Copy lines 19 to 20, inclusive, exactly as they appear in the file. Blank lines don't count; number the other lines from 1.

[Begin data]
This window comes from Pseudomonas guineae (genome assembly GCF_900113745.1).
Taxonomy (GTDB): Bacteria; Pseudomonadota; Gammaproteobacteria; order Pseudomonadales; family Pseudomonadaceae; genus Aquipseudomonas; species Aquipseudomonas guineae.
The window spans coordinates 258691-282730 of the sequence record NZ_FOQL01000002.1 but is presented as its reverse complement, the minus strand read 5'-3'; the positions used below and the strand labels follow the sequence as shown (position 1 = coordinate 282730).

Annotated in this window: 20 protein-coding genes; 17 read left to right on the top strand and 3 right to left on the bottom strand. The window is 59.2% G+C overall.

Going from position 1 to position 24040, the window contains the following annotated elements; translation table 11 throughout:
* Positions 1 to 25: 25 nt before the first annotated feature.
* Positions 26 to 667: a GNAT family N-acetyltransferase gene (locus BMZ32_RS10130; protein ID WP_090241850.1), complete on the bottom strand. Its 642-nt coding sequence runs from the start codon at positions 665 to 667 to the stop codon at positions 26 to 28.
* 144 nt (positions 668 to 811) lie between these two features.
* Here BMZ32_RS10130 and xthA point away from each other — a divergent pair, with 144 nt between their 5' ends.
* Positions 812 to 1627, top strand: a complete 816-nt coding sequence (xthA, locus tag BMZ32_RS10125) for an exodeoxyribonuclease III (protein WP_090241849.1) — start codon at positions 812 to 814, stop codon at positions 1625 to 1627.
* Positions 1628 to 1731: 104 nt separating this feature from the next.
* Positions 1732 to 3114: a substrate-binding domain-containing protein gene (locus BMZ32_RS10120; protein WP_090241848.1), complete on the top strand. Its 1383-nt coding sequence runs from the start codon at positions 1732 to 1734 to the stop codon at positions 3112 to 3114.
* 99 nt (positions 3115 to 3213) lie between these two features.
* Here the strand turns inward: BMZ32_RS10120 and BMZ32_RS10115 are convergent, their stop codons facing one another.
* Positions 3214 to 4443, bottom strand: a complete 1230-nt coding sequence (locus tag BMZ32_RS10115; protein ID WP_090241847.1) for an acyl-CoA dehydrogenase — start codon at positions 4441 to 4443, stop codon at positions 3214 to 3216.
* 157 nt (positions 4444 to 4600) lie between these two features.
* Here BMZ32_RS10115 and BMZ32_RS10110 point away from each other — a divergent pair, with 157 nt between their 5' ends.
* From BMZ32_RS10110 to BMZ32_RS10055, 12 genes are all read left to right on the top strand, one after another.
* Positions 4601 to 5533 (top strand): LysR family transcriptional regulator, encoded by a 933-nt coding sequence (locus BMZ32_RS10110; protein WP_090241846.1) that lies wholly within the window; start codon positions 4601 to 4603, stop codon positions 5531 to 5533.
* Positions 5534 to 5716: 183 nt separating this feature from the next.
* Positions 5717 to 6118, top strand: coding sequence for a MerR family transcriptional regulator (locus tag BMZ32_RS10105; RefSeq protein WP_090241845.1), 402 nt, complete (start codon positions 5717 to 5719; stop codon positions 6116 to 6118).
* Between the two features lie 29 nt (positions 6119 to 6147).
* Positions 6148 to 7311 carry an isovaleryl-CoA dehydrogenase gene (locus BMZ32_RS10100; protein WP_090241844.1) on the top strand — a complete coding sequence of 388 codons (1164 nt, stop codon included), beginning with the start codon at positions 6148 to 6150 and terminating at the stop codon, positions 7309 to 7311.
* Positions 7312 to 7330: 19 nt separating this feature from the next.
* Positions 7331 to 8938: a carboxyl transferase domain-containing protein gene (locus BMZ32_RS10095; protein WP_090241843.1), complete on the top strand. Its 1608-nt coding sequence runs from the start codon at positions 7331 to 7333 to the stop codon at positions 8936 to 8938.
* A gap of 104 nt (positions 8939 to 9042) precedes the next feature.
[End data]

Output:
* Positions 4601 to 5533 (top strand): LysR family transcriptional regulator, encoded by a 933-nt coding sequence (locus BMZ32_RS10110; protein WP_090241846.1) that lies wholly within the window; start codon positions 4601 to 4603, stop codon positions 5531 to 5533.
* Positions 5534 to 5716: 183 nt separating this feature from the next.